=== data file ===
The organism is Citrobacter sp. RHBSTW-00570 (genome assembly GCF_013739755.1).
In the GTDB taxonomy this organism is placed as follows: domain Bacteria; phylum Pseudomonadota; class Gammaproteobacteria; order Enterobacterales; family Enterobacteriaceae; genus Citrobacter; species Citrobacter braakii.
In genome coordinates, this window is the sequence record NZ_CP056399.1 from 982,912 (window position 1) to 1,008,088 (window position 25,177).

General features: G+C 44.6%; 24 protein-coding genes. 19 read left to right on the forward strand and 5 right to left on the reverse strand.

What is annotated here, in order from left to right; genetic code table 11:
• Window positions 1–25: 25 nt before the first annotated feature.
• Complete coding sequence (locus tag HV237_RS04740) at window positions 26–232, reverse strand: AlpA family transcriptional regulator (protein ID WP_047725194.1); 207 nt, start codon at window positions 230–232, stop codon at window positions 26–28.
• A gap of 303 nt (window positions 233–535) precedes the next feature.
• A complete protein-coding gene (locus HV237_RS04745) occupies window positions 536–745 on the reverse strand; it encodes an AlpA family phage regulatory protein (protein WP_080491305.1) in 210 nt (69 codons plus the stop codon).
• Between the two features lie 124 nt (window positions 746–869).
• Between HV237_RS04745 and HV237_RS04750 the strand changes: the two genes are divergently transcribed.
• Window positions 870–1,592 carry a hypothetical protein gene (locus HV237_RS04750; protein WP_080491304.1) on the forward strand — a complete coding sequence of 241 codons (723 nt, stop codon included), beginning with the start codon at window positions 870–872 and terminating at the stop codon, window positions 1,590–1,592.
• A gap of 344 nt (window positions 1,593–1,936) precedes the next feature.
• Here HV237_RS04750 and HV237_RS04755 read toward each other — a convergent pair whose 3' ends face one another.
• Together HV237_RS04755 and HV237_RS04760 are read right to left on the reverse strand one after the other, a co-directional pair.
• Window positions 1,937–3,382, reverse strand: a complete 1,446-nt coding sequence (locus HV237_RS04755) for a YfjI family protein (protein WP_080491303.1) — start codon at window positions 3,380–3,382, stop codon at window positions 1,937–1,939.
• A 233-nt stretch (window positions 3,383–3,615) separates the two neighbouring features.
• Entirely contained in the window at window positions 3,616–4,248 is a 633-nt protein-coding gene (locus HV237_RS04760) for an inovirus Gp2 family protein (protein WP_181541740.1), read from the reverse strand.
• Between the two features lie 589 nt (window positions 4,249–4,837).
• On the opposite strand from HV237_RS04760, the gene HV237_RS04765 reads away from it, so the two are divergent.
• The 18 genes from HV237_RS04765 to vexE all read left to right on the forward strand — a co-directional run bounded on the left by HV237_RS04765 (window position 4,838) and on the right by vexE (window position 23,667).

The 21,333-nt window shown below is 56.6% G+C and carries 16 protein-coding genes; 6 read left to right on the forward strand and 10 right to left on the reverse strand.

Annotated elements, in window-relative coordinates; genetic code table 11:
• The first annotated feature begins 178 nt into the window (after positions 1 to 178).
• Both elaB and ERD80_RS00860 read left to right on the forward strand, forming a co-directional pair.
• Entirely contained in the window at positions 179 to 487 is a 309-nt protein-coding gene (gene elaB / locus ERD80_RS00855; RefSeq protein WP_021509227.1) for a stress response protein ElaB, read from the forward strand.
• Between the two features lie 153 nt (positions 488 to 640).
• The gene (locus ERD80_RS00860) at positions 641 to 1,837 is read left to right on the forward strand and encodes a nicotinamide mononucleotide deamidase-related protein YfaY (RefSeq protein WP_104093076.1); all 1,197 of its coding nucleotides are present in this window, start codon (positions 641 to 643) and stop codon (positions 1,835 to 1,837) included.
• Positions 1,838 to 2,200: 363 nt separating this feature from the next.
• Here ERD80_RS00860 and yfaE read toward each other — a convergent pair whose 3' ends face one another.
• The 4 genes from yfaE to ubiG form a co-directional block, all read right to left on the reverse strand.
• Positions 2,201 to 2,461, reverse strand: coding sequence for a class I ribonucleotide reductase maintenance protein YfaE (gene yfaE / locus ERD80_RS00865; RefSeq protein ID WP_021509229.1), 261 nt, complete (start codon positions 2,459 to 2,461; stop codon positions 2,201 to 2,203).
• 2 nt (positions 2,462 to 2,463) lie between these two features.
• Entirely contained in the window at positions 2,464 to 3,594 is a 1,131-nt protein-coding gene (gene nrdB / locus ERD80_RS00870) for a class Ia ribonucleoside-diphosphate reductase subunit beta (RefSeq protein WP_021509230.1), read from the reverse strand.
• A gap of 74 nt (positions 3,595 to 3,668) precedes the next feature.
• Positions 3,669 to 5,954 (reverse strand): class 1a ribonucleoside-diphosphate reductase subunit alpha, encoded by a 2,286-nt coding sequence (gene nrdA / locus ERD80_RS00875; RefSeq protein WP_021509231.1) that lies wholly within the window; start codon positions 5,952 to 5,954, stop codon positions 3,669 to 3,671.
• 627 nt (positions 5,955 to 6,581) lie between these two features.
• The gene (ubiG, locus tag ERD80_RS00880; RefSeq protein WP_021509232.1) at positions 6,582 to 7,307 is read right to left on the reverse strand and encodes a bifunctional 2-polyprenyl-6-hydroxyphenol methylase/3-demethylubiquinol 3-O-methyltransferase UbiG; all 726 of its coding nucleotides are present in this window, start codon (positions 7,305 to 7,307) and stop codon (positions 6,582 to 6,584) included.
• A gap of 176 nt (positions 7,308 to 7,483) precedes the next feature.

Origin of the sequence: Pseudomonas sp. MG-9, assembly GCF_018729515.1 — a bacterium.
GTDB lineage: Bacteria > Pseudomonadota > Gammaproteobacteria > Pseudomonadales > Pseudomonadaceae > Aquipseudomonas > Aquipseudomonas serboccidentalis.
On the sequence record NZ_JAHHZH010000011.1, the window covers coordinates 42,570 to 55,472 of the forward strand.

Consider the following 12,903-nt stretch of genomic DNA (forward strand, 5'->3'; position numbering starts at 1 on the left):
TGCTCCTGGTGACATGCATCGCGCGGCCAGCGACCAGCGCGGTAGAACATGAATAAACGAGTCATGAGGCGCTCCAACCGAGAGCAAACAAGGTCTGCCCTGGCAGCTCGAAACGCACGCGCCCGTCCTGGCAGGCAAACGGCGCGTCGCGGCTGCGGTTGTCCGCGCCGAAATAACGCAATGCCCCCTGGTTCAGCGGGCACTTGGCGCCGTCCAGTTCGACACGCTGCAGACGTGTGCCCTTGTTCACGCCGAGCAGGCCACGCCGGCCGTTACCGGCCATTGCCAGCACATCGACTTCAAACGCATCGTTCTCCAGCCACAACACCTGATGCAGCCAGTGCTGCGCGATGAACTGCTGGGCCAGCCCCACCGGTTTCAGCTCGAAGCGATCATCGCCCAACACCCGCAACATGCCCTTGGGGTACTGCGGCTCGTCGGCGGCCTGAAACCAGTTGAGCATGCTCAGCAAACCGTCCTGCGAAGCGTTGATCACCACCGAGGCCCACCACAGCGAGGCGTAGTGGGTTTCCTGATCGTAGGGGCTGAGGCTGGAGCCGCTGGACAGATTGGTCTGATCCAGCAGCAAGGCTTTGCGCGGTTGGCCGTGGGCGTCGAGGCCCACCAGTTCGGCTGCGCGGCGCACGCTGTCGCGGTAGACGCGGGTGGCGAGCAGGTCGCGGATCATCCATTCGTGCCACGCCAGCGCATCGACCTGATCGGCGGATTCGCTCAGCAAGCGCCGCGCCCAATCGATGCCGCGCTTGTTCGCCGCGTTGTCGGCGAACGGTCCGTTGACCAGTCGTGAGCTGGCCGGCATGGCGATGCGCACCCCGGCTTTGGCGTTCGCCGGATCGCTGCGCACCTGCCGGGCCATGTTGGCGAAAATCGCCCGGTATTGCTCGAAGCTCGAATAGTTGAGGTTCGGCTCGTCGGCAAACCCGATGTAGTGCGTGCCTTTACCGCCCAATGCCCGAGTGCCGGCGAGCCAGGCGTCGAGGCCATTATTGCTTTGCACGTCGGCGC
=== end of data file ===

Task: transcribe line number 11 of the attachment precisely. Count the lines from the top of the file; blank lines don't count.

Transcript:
• Between HV237_RS04745 and HV237_RS04750 the strand changes: the two genes are divergently transcribed.